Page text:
As activity in the urban renewal district has slowed down in recent months, the Pendleton Development Commission held a two-day meeting to set goals for the next two years.
On Oct. 2 and Oct. 3, urban renewal consultant Elaine Howard facilitated a discussion between members of the commission, its various committees, the Pendleton Chamber of Commerce and downtown business owners.
Councilor Chuck Wood, the development commission chairman, said the commission has set goals in the past, but this is the first time they’ve involved the larger business community.
Increasing housing in the downtown area was a lengthy point of discussion at the meeting.
Besides a few notable success stories like the St. George Plaza, many second story apartments on Main Street and the surrounding are underdeveloped or aren’t developed at all.
Building owners don’t seem that interested in city assistance either — a city report states money spent on the commission’s second story improvement program has accounted for only 1 percent of expenditures since the urban renewal district was established in 2003.
Whether it be from sentimental attachment or a perceived lack of profitability, city staff and other attendees said building owners were unwilling to invest in second story housing.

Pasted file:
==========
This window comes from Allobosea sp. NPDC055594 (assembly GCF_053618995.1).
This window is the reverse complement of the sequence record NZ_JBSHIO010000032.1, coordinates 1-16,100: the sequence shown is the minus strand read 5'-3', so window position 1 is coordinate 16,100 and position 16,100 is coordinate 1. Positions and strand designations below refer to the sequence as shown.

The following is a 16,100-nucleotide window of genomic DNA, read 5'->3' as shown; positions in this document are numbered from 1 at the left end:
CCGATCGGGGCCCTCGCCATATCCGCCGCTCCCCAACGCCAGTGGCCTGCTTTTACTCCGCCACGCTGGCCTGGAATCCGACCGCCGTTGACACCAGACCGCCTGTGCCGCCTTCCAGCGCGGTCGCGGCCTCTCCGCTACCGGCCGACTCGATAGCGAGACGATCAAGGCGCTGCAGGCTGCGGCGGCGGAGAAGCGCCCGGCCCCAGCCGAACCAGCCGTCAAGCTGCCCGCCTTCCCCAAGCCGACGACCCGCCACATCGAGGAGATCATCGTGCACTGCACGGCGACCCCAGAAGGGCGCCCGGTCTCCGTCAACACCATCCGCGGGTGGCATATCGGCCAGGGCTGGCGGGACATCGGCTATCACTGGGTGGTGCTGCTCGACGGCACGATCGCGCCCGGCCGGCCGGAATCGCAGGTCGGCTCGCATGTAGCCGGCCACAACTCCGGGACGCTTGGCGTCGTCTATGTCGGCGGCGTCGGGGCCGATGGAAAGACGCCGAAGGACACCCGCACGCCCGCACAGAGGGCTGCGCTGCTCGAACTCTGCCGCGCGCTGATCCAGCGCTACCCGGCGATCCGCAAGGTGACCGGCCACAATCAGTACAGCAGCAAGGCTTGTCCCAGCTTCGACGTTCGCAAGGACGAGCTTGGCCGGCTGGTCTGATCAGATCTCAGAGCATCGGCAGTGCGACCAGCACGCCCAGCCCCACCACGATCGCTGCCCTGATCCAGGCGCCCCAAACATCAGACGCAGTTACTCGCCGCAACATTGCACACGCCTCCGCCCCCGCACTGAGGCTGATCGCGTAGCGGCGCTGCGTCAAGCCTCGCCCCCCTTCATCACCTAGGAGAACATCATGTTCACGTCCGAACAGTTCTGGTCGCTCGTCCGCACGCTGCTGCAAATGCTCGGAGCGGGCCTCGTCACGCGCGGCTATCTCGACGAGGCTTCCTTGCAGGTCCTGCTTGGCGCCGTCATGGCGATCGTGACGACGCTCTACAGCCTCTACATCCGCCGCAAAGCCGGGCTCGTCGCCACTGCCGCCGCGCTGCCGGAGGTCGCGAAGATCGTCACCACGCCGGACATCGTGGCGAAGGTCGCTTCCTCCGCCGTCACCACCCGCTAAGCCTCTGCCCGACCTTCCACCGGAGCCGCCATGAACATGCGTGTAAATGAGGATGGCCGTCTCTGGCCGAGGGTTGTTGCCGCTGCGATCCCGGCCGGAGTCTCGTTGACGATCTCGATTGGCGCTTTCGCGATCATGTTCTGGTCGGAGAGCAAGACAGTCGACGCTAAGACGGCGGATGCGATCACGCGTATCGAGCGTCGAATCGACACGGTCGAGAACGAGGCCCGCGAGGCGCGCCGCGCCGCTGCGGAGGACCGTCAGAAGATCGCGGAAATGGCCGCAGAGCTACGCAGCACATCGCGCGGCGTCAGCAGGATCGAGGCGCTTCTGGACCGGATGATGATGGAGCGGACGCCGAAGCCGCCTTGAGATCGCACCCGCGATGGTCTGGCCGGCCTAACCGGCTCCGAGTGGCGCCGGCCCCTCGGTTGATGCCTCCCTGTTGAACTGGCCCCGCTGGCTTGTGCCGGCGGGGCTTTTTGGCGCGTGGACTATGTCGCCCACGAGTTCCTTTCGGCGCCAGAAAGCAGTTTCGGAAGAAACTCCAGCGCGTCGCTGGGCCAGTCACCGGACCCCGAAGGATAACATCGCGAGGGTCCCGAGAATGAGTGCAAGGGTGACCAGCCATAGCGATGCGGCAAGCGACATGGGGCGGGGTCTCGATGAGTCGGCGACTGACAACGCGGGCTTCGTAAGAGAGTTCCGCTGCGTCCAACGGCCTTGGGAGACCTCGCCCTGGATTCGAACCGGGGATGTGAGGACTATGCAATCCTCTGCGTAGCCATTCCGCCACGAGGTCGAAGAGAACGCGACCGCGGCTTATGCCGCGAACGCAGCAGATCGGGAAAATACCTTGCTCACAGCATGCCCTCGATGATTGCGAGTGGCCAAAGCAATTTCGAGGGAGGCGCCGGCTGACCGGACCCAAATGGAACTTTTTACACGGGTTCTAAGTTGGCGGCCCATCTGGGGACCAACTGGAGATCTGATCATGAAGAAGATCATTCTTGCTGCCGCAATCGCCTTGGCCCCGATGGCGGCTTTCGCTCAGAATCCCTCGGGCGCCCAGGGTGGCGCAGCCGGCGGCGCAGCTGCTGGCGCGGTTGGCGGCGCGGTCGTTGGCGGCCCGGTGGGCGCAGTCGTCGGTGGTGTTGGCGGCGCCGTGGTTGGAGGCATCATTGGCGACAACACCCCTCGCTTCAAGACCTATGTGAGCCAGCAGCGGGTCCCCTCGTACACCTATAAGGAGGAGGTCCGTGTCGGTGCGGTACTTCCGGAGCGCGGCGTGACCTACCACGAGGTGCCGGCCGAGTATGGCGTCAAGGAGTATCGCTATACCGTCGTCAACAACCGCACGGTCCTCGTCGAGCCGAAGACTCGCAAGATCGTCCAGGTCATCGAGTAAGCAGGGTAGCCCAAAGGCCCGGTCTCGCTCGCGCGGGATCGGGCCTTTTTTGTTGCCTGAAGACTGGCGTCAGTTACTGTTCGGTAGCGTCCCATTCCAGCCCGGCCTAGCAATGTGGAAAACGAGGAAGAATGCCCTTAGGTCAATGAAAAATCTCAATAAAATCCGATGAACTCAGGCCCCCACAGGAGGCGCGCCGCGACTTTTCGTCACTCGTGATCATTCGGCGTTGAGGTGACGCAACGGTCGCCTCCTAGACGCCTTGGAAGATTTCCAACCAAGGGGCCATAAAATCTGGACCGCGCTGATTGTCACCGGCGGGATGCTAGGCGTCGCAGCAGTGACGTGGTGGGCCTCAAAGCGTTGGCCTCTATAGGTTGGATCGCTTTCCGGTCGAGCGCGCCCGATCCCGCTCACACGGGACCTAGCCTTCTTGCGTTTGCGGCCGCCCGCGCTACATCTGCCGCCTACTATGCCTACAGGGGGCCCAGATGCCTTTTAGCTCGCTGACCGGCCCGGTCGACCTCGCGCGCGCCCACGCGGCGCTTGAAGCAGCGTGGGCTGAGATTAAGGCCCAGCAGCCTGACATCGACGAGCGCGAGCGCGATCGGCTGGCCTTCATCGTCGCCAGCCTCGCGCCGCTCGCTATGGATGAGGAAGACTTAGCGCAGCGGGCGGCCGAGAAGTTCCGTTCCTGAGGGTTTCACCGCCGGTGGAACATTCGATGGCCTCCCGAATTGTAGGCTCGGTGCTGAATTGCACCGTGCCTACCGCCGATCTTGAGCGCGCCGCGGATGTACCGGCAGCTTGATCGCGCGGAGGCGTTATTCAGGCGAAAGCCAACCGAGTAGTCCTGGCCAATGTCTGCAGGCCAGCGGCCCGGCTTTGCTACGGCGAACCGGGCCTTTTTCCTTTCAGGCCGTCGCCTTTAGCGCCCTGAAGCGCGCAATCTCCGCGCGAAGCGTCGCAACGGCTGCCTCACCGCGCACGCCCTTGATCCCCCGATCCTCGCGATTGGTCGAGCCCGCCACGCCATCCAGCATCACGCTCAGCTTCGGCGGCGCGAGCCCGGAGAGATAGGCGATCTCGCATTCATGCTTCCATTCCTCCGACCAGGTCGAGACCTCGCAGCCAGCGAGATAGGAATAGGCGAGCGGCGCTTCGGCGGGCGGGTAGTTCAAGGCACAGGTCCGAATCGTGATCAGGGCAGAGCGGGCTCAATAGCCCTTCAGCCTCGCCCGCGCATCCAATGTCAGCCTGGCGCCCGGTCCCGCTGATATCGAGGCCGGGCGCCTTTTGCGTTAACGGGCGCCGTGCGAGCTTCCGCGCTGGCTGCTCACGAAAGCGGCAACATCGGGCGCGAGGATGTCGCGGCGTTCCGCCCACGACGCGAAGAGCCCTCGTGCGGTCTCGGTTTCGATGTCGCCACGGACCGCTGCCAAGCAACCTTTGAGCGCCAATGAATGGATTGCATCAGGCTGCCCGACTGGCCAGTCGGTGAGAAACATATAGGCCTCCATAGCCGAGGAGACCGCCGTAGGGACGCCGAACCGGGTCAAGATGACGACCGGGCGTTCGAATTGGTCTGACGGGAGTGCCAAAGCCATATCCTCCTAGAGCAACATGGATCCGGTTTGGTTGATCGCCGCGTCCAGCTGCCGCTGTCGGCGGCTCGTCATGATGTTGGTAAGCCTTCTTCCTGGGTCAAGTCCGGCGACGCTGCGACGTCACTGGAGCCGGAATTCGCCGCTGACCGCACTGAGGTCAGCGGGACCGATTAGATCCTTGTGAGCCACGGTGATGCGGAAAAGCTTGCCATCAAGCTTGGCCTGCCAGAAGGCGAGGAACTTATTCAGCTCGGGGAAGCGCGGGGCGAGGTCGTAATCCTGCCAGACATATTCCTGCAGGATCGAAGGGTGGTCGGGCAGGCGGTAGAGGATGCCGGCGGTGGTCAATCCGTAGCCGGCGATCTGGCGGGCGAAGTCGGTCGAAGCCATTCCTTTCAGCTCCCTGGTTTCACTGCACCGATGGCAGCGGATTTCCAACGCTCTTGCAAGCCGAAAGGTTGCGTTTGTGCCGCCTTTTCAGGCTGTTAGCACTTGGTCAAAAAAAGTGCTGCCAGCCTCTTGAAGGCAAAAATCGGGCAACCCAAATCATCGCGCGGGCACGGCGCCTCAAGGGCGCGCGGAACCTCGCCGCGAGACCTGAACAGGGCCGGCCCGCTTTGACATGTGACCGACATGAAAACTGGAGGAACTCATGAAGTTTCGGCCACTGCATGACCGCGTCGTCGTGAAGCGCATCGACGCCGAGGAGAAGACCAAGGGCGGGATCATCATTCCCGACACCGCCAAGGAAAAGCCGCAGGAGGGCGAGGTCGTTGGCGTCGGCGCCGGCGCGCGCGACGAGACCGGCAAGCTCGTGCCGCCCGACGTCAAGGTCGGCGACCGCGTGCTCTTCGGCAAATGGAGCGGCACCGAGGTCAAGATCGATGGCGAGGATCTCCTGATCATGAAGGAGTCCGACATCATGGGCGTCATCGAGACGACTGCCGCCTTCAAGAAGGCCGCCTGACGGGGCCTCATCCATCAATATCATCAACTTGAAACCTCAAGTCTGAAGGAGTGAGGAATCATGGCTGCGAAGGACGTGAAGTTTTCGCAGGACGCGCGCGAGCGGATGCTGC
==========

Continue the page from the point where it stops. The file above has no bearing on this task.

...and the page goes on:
Councilor Al Plute, owner of the St. George, said developing housing options in the downtown area is important because downtown residents shop in downtown stores, using his own tenants as examples.
There was debate as to what might compel building owners to develop housing, like assistance with water suppression or more parking spots, but there was no definitive answers.
Attendees also wanted to see a increased focus on code enforcement for things like blighted homes and time-limited parking spaces.
“There’s a lot of people parking on Main Street all day long,” said Fred Bradbury, owner of Elite Guns & Bows and the president of the Pendleton Downtown Association.
Discussion also centered around how to make Pendleton’s downtown a year-long attraction.
“You need to look beyond the Round-Up and the 2A basketball tournament to survive,” said Paul Chalmers, a member of the commission’s advisory committee.
Councilor Jane Hill said downtown needed more diversity, adding that Western stores like Montana Peaks Hat Co. were perfect for Round-Up week but might not appeal to shoppers during the other 51 weeks of the year.
Wood said a rough draft of the commission’s goals would be released next week along with a summary of the attendees’ comments. Those forms would be passed on to the commission’s advisory board for review and refinement before they’re presented for their final approval.
Contact Antonio Sierra at email@example.com or 541-966-0836.